The concept of dense wavelength division multiplexing (DWDM) in fiber optic communication networks gained traction when optical amplifiers became available. Able to amplify an entire wavelength grid at once, they removed the need to first demultiplex, then convert every channel to an electrical signal, regenerate it, convert it back to an optical signal, and finally multiplex all channels onto a single optical fiber.

Tunable transmitters offered relief to maintenance groups and manufacturing planners dealing with up to 80 different flavors of transmitters: a single transmitter type, programmable to the required channel wavelength at the time of installation, was sufficient to form a DWDM transmission system. Moreover, it could be reprogrammed later — a first step towards reconfigurable add-drop multiplexers.

Tunable laser sources for test and measurement use came into high demand at the massive deployment of DWDM transmission systems. Every multiplexer and demultiplexer had to be validated for its crosstalk isolation, channel wavelengths, bandwidths, uniformity, and polarization dependence. Soon, these tests became limiting to the production capacity of optical component manufacturers, until the first sweeping tunable lasers boosted production capacity far enough to satisfy the telecom industry’s hunger for bandwidth.

Combined with multiple power meters, such lasers test all de-multiplexer ports at a time in one wavelength sweep. If required, a polarization controller adds the capability to measure polarization dependent loss, wavelength, and TE/TM mode shift of planar devices.

Figure 1. The principle of an external cavity tunable laser.
But wait — couldn’t tunable transmitter lasers (TTL) do the job at a much lower price than desktop tunable lasers?

Well, tunable lasers for test and measurement purposes follow different optimization criteria than tunable transmitter lasers. Let’s take a quick look at the generic tunable laser design shown in Figure 1.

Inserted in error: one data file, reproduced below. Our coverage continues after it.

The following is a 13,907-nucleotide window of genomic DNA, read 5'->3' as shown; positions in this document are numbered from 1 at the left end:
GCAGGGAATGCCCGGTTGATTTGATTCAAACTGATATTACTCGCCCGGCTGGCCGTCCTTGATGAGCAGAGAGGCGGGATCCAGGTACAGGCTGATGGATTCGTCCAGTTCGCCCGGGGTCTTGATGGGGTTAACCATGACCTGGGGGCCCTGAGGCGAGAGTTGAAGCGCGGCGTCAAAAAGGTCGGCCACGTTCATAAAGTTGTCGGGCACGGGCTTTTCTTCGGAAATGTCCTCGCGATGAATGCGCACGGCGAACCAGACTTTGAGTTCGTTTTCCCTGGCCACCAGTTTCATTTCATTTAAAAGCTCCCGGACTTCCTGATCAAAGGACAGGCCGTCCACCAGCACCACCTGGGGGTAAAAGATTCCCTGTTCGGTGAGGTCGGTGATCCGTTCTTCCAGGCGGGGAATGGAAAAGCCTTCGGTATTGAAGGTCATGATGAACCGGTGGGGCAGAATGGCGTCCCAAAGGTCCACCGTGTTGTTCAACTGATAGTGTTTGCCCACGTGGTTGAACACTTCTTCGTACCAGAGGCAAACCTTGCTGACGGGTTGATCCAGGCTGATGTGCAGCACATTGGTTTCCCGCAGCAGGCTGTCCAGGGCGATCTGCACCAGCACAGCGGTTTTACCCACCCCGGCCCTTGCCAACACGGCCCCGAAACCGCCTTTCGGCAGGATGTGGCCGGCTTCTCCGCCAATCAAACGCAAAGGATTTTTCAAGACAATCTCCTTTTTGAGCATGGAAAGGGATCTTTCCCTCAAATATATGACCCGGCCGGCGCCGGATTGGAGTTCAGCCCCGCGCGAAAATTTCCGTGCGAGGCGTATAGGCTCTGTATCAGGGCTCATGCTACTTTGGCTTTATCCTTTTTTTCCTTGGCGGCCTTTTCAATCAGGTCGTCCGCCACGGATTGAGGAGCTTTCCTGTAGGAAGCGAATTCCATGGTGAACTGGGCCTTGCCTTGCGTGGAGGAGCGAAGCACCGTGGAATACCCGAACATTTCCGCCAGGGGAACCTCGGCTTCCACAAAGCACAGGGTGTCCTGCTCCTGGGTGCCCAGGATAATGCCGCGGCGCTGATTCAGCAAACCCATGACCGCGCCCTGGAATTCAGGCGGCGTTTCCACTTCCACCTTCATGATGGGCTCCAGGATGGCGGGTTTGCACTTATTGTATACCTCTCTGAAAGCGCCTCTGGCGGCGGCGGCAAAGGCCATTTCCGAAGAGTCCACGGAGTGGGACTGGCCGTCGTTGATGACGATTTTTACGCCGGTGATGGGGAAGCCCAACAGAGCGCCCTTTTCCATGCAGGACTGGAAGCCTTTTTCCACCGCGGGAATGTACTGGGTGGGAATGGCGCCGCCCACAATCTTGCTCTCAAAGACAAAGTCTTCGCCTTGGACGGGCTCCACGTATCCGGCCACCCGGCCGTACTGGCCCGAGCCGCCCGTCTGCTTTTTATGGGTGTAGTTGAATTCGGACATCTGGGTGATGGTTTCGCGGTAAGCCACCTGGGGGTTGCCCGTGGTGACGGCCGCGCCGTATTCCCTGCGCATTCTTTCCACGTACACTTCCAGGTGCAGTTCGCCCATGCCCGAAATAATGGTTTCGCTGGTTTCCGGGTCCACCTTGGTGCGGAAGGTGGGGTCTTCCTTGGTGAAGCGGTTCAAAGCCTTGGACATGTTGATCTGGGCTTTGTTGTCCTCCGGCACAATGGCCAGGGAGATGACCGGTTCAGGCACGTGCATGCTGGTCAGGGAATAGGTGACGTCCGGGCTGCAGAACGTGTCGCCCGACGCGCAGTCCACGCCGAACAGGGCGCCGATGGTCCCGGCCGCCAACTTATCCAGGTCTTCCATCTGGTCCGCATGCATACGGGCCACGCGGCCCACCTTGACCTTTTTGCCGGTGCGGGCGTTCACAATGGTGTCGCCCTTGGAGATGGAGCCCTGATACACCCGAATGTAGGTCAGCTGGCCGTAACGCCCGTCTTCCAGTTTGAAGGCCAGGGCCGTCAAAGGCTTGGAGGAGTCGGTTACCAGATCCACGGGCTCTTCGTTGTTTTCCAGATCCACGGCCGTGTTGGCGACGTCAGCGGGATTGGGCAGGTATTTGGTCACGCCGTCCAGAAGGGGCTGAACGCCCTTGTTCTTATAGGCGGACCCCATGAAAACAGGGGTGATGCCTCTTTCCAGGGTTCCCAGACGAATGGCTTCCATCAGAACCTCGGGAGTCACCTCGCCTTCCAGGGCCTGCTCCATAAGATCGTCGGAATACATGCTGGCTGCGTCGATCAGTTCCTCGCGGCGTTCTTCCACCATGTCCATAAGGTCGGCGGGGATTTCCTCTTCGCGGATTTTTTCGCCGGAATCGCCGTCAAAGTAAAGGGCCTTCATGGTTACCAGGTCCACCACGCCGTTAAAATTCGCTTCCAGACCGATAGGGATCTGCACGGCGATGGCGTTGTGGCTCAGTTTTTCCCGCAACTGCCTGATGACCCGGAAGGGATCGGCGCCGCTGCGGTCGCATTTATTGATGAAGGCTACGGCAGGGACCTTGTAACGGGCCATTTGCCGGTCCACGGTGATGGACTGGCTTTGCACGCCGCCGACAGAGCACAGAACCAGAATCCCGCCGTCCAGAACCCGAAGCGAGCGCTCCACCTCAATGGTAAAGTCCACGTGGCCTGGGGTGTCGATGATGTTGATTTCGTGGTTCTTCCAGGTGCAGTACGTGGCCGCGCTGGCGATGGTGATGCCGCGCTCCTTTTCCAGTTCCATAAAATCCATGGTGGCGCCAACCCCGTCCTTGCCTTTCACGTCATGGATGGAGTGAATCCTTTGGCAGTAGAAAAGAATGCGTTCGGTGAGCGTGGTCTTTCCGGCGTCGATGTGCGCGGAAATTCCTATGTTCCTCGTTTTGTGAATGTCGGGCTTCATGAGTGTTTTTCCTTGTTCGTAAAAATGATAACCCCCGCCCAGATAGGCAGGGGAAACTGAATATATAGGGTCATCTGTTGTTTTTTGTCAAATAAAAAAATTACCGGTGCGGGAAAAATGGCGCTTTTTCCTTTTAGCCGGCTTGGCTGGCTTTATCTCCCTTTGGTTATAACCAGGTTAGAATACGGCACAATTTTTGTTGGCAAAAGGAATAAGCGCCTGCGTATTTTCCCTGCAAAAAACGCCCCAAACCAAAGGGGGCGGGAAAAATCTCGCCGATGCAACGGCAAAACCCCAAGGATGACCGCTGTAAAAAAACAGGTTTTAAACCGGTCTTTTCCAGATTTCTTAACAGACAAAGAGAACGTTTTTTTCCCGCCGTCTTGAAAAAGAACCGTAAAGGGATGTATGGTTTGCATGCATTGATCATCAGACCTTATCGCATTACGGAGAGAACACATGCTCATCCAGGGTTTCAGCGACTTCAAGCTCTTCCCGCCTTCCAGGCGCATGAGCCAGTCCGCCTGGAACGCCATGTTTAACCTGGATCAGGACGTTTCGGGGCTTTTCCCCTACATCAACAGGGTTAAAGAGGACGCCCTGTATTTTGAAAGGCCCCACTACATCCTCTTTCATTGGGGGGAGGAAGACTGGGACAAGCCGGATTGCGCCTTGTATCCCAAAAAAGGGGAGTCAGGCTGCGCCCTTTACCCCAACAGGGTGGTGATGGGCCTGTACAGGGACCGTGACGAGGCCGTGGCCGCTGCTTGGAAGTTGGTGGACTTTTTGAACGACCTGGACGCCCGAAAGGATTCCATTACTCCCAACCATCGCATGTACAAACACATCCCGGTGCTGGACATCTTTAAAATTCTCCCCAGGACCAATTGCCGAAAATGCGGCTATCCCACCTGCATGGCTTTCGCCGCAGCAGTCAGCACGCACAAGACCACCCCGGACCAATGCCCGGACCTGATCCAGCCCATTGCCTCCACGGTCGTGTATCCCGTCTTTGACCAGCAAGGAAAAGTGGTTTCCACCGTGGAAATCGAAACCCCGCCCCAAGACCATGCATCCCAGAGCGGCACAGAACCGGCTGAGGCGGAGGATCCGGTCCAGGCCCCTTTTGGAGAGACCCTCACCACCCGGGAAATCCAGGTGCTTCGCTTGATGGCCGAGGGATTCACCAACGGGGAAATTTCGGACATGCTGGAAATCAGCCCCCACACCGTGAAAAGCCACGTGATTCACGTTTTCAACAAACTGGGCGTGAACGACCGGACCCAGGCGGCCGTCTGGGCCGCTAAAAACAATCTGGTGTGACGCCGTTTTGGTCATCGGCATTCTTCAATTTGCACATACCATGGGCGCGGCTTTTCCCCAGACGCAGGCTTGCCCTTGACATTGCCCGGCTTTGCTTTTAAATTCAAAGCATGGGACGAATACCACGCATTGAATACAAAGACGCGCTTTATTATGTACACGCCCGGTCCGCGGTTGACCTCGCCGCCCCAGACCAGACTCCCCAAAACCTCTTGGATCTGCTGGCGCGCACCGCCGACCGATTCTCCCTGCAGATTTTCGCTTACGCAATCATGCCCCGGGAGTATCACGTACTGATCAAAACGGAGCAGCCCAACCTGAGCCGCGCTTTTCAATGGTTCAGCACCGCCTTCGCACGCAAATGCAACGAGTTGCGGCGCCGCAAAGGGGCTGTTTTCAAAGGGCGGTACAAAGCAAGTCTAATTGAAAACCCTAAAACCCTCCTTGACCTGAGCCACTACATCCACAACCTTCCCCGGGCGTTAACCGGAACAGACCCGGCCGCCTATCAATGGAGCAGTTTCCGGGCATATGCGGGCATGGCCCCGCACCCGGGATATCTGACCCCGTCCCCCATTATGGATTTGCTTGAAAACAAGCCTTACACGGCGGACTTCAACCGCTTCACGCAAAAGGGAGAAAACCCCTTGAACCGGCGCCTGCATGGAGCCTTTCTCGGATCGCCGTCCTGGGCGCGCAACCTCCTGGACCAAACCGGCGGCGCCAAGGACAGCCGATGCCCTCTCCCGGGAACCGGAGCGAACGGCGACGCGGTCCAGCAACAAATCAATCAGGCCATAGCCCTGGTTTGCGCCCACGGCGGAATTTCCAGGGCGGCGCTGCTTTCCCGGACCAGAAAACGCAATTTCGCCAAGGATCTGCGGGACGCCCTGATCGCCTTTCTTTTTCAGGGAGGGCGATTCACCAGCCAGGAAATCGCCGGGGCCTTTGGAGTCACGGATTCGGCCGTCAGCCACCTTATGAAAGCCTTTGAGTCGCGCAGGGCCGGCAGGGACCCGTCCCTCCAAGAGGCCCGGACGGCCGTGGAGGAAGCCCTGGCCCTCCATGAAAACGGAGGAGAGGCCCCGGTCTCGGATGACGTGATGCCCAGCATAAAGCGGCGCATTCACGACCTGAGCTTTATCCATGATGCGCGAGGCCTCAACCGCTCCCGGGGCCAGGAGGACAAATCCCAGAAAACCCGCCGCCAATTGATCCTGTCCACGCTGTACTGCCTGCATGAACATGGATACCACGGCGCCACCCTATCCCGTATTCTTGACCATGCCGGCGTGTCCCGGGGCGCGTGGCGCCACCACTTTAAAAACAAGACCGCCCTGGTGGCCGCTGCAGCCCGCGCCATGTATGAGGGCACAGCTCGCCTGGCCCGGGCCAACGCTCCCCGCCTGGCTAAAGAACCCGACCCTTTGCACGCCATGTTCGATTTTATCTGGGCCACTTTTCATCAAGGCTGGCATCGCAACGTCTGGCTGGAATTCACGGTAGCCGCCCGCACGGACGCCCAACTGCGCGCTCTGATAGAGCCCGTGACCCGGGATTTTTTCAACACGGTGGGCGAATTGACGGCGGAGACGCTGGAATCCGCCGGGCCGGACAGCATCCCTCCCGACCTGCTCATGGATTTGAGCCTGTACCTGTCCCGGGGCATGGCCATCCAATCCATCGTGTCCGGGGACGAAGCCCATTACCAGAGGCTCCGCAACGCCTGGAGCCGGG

Like every laser, tunable lasers consist of a gain medium and a resonator, most often an external cavity. They are tuned by changing the cavity’s resonance condition. Our example shows the widely used Littman-Metcalf configuration*, where the resonator length and the diffraction angle of the grating are tuned by rotating the mirror around the Pivot point such that there are no phase jumps in the resulting output light. A fraction of the optical power leaves the cavity through a beam splitter and is collimated into an optical fiber which connects to the device under test (DUT).

Like TTLs, most tunable lasers are equipped with polarization maintaining fiber (PMF) that ensures a well-defined state of polarization. A keyed optical connector and PMF come in handy with open beam setups and planar device tests. An optical power meter completes the test setup. Any deterministic wavelength dependency in the optical path is removed by normalizing against a reference measurement without the DUT. This requires good power and wavelength repeatability while sweeping.

The sweep range is influenced by a tunable laser’s ability to maintain a laser mode across a wide wavelength range without allowing a different laser mode to come up — an effect called “mode hop.” Mode hops during a sweep appear in the form of a discontinuity in wavelength and optical power. They can render a measurement unusable, because mode hops are sporadic, and not repeatable. For an efficient test method, wavelength sweeping has to be both fast and accurate. Measurement times of a few seconds and wavelength uncertainties of less than five picometers are state-of-the-art.

A number of well-documented laser cavity designs are used by test equipment designers that theoretically enable mode pulling over a wide distance, to the limits determined by dispersive elements in the cavity; namely the gain medium and collimator lenses. The laser’s mode pulling capability will then reflect how precisely the mechanical alignment was done during the instrument assembly. Also, mechanical tolerances, vibrations, and acoustic resonances inject variations to the wavelength-over-time profile, and to the velocity-over-wavelength profile. While additional actors in the cavity can compensate for tolerances and vibrations, they add cost and complexity to the instrument design as they need to be precisely controlled during the sweep.

How wide a tunable laser can sweep is also limited by the bandwidth of the gain medium: commercially available tunable lasers reach a tuning range in the neighborhood of 200 nm, equivalent to 13% of their center wavelength.

Swept-wavelength measurements of multiport devices like DWDM de-multiplexers rely on synchronously triggered power meters. The accuracy of the wavelength scale depends on the precision of the trigger with respect to the tunable laser’s actual wavelength. A proven concept to achieve highly accurate measurements is to take wavelength samples synchronously to the power meter samples while the laser sweeps. Most vendors offer detectors that provide a real-time wavelength reading.

  • Karen Liu and Michael G. Littman, "Novel geometry for single-mode scanning of tunable lasers," Opt. Lett. 6, 117-118 (1981), doi: 10.1364/OL.6.000117